Typically on a first low-level shoplifting offense, a person without a record would be offered a diversion type of disposition. That's a special form of supervision during which the defendant would have to stay out of trouble, perform community service, pay fines and take anti-shoplifting classes. If he or she performs all of that successfully, the case gets dismissed and so the conviction will be removed from his criminal record. Or the case could be reduced to a civil infraction. Although you'd be eligible for something like that, it may have to be negotiated for you.
If you don't want to take any kind of plea disposition, you could fight the case, all the way to trial, if necessary. If convicted after trial, however, you'd have a misdemeanor on your record which could hamper you personally and professionally. And you'd face at least some jail time, because you'd have been proven guilty beyond a reasonable doubt.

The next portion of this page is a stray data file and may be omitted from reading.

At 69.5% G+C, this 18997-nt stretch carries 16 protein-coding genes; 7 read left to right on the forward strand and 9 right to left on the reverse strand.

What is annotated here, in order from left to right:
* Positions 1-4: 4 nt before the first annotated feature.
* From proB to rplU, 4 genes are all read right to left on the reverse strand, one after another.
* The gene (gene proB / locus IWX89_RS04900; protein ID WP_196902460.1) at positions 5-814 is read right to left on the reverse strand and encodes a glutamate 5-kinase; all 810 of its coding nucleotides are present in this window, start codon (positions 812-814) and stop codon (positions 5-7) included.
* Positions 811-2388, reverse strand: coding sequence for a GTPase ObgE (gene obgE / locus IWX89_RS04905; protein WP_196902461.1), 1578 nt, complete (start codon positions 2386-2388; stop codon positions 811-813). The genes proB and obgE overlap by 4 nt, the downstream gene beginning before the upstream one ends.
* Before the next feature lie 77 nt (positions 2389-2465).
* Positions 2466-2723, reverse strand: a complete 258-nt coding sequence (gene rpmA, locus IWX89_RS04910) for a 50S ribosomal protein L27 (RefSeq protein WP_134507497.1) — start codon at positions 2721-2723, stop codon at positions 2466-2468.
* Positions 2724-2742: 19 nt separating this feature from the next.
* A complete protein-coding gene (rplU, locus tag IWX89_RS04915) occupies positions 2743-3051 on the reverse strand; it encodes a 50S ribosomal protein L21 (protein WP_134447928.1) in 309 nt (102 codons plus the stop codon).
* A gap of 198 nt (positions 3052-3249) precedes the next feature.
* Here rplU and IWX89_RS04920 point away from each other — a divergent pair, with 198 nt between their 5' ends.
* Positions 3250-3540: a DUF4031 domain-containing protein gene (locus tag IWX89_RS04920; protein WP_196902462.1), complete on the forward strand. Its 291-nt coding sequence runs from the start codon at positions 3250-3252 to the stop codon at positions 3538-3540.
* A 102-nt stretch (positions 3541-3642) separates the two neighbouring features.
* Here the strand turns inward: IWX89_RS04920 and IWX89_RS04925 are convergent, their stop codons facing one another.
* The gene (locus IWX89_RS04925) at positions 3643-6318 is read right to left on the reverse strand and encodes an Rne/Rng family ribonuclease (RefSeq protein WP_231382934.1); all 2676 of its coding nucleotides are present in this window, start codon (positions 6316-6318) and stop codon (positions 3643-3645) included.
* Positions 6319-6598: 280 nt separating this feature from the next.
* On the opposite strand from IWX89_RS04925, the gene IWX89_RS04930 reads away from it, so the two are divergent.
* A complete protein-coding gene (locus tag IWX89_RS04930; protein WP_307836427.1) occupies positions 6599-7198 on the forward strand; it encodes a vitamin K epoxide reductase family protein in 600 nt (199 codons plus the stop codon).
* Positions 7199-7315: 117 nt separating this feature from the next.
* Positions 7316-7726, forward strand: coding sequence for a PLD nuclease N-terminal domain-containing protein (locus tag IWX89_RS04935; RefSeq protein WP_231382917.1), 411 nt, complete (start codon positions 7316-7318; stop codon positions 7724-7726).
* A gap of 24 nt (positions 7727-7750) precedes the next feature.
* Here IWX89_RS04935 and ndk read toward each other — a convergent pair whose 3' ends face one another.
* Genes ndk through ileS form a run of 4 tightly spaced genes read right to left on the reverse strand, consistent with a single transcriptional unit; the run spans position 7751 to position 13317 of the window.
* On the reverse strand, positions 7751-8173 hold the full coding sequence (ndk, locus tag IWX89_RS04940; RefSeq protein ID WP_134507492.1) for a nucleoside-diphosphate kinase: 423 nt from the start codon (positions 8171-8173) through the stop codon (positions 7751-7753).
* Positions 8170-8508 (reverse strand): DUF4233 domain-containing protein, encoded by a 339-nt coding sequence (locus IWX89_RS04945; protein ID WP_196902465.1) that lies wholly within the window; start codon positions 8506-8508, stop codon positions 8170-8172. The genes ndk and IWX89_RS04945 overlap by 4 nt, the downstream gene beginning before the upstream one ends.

So the best thing you can do for yourself, no matter how you want to proceed with this case, is to see to it that you have a lawyer with you when you appear in court. He can see the court papers, confer with the judge and the prosecutor and then tell you of all of your rights and choices so that you can make an intelligent decision as to how you want to handle your case. Nobody other than a defense lawyer will do that for you. It's not the job of the prosecutor and the judge to represent you.
Your first date in court is generally your arraignment. That's where you come before the judge, your charges are formally placed into the court record and you are asked how you plead. If you have a lawyer with you, he will tell you what to do and take it from there. If you are unable to afford a criminal lawyer, you can plead not guilty to keep all of your rights open, then tell the judge you are too poor to afford a lawyer and ask him for a public defender.